"It's mainly doing what the child loves," Herrmann said. Ethan loves cars and trucks, so she and Kimball use them to help him practice counting, number recognition and other skills.

"Once you've got their attention and see what they're comfortable with ... then you can approach them academically," said Herrmann.

Once a month, a PLAY consultant visits Ethan's classroom to observe and videotape him in action. Teacher, aide and consultant watch the video together and talk about strategies and opportunities for the next month.

"It's not hard to do," Herrmann said. "It almost seems like second nature."

To be successful, it does require time and attention. The rewards, however, are great.

"It kind of brings the kids out of their shells," said Kimball.

Finding funds

Courtney Schulte was surprised to learn that Ethan's teachers would need PLAY training before he entered kindergarten.

"I thought this was in all the schools," she said.

Krupp said she had a good response from all county school districts when she first fielded the idea of introducing PLAY to the classroom. Twin Valley South in West Alexandria and Tri-County North in Lewisburg both expressed interest but don't have any former PLAY Project kids enrolled right now.

The trouble was funding.

With only 11 children total involved in PLAY for Preble County, Krupp's agency didn't need a lot of money, but it did need some.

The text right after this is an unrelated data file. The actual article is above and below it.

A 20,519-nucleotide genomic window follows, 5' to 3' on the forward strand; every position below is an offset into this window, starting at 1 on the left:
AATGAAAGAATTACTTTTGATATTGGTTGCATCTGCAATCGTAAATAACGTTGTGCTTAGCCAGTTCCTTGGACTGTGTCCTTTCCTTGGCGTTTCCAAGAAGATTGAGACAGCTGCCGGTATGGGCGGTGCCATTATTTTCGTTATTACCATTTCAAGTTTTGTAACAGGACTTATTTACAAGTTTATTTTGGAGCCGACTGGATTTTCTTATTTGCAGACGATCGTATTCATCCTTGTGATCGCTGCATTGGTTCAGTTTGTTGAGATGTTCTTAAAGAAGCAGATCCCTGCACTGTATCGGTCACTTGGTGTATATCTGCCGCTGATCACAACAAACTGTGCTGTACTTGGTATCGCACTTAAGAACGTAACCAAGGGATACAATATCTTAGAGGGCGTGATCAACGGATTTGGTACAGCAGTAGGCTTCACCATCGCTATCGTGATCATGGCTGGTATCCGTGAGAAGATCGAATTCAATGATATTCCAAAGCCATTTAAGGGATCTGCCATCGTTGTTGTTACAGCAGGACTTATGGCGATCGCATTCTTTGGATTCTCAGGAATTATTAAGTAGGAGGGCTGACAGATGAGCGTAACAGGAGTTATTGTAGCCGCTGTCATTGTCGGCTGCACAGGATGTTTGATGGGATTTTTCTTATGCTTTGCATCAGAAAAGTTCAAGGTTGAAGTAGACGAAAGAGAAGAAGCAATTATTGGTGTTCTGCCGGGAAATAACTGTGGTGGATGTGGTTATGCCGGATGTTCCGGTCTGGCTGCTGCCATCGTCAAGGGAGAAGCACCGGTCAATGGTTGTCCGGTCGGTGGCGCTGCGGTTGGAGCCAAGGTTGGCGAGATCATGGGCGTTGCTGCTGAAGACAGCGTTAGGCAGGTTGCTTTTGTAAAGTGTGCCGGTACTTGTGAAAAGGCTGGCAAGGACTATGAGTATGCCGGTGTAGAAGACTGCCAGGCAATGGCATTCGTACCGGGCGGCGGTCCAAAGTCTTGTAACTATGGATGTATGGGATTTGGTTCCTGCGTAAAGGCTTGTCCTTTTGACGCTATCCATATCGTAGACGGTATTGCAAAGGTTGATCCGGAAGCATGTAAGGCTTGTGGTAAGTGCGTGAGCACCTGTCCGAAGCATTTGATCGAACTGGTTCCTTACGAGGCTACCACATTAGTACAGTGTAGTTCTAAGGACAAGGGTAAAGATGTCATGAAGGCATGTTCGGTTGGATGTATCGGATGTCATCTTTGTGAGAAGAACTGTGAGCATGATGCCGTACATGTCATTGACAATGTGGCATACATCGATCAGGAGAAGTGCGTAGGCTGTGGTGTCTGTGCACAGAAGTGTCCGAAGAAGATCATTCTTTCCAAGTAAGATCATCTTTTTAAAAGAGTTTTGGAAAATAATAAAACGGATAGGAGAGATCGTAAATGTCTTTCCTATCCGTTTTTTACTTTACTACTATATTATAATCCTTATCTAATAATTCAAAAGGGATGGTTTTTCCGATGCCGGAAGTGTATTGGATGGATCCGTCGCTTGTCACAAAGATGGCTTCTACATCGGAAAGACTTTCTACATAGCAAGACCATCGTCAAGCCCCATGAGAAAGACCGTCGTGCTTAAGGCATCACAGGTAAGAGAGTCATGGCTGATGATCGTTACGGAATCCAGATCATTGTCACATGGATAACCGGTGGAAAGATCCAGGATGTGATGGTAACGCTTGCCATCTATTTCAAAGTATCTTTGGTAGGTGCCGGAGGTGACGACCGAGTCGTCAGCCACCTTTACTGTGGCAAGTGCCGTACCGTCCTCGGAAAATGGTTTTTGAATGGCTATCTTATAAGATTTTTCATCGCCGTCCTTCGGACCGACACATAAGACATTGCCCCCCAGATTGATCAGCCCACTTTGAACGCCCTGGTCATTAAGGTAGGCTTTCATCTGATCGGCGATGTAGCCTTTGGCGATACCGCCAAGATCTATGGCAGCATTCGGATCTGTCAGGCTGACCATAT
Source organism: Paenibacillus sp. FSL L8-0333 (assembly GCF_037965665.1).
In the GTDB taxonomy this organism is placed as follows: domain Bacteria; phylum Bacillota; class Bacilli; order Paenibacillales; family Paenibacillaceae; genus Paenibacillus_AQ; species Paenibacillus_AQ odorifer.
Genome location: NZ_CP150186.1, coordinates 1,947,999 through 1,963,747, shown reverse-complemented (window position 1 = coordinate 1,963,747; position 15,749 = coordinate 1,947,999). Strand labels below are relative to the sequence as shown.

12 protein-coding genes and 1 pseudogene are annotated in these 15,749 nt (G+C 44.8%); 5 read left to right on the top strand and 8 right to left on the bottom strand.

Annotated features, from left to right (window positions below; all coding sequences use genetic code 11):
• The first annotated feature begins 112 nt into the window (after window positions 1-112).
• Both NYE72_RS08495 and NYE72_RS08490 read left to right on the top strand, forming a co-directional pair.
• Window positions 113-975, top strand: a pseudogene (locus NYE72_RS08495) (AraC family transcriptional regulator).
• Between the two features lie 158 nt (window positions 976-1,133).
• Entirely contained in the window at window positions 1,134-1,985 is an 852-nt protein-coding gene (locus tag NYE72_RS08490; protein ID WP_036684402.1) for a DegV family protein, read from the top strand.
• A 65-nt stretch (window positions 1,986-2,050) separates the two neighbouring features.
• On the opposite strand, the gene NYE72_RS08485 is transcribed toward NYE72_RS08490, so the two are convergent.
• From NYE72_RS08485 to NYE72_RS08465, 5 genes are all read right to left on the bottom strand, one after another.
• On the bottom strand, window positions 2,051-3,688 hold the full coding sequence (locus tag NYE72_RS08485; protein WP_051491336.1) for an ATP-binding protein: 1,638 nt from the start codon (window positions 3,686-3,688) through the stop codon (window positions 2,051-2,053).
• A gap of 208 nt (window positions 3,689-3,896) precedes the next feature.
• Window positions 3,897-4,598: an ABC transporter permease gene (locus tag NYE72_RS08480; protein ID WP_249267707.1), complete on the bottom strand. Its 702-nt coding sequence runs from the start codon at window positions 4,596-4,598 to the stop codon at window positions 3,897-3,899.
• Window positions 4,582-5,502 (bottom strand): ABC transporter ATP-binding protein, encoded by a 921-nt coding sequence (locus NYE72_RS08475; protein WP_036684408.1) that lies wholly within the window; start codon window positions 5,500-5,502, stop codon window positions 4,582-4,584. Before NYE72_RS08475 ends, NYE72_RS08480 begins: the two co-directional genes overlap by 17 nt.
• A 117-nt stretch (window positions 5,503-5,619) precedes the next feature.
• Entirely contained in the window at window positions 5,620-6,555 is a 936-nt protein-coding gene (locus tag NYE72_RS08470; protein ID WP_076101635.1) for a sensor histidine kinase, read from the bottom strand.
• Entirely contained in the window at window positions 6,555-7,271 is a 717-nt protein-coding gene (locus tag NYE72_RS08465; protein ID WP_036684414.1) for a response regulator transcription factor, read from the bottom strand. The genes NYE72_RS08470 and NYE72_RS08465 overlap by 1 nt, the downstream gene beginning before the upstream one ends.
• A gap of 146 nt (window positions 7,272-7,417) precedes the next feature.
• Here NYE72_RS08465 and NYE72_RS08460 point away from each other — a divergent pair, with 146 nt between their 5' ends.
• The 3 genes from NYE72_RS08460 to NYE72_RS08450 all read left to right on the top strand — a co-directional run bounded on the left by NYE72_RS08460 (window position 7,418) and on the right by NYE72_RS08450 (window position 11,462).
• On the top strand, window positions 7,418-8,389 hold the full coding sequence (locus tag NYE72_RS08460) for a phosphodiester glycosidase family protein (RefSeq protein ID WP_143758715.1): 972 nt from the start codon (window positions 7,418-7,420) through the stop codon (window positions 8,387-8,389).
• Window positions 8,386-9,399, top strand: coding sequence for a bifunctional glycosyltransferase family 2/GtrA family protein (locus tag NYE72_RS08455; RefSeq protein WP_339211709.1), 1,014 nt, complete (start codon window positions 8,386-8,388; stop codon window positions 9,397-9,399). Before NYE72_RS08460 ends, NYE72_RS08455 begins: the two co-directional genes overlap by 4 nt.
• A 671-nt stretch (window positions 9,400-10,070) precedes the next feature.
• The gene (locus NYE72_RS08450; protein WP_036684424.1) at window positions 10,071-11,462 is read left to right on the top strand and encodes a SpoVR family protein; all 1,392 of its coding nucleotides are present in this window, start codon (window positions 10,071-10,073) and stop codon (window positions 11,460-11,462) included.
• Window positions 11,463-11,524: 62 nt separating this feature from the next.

Krupp saw a draft state budget that included $500,000 to introduce Teaching PLAY to Franklin County, Ohio, preschools. In April, she wrote to Ohio State Sen. Bill Beagle of Tipp City for help. Beagle, State Rep. Jeff Rezabek and Stephanie Garrett of the Governor's Council on Developmental Disabilities, visited Preble County in June to meet with Knupp and Holderman.

The visitors were shown videos documenting PLAY students -- including Ethan in his preschool classroom -- and their progress.

On June 30, the Ohio budget signed by Gov. John Kasich included $8,500 for the Preble County Board of Developmental Disabilities to take Teaching PLAY into the schools.

The amount -- which is to be spread over two years -- is modest, but so are Knupp's plans. Preble County will continue to share one PLAY consultant position with Mercer County and another with Greene County. Training and the monthly consultant visits are the only significant costs associated with Teaching PLAY. Consultant visits will continue to be an essential part of PLAY, Knupp expects the training costs to go down as the program continues.

"I hope we're going to build internal capacity," she said. "We'll give (staff) the tools and techniques, then they won't need us anymore."

Knupp hopes to use some of the funds to follow this year's kindergartners into first grade. She is excited about the possible long-term effects of building the capacity of [Autism Spectrum Disorder] kids for school success.

"We won't know for years, but I believe if you invest in early intervention, ... you'll save taxpayer dollars in the long run," she said. Not only might students require less support in higher grades, they could be more likely to be independent, productive adults.

"I've been in the field almost 40 years, and (PLAY) is one of the most profound intervention techniques I've ever seen," said Knupp. "I really feel that we're changing children's lives. And we're changing families' lives."

Ethan's mom agrees.

"It's going to help so many kids," Courtney Schulte said.